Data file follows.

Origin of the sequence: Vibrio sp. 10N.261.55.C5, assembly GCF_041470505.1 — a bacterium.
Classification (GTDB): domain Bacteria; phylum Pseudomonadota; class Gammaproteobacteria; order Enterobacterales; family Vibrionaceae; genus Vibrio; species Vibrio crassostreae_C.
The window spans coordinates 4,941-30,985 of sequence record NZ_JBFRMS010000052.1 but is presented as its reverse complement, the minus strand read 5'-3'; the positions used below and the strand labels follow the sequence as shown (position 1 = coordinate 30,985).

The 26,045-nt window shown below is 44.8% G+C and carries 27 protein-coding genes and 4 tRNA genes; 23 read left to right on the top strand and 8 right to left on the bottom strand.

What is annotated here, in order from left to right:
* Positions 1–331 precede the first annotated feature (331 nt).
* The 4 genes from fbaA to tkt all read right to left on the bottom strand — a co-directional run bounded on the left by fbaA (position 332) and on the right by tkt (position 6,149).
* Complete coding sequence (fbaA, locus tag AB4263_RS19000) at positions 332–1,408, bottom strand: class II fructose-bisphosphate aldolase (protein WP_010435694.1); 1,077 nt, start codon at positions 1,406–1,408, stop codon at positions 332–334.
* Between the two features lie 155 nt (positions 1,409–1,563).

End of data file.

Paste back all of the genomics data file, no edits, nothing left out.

Origin of the sequence: Vibrio sp. 10N.261.55.C5, assembly GCF_041470505.1 — a bacterium.
Classification (GTDB): domain Bacteria; phylum Pseudomonadota; class Gammaproteobacteria; order Enterobacterales; family Vibrionaceae; genus Vibrio; species Vibrio crassostreae_C.
The window spans coordinates 4,941-30,985 of sequence record NZ_JBFRMS010000052.1 but is presented as its reverse complement, the minus strand read 5'-3'; the positions used below and the strand labels follow the sequence as shown (position 1 = coordinate 30,985).

The 26,045-nt window shown below is 44.8% G+C and carries 27 protein-coding genes and 4 tRNA genes; 23 read left to right on the top strand and 8 right to left on the bottom strand.

What is annotated here, in order from left to right:
* Positions 1–331 precede the first annotated feature (331 nt).
* The 4 genes from fbaA to tkt all read right to left on the bottom strand — a co-directional run bounded on the left by fbaA (position 332) and on the right by tkt (position 6,149).
* Complete coding sequence (fbaA, locus tag AB4263_RS19000) at positions 332–1,408, bottom strand: class II fructose-bisphosphate aldolase (protein WP_010435694.1); 1,077 nt, start codon at positions 1,406–1,408, stop codon at positions 332–334.
* Between the two features lie 155 nt (positions 1,409–1,563).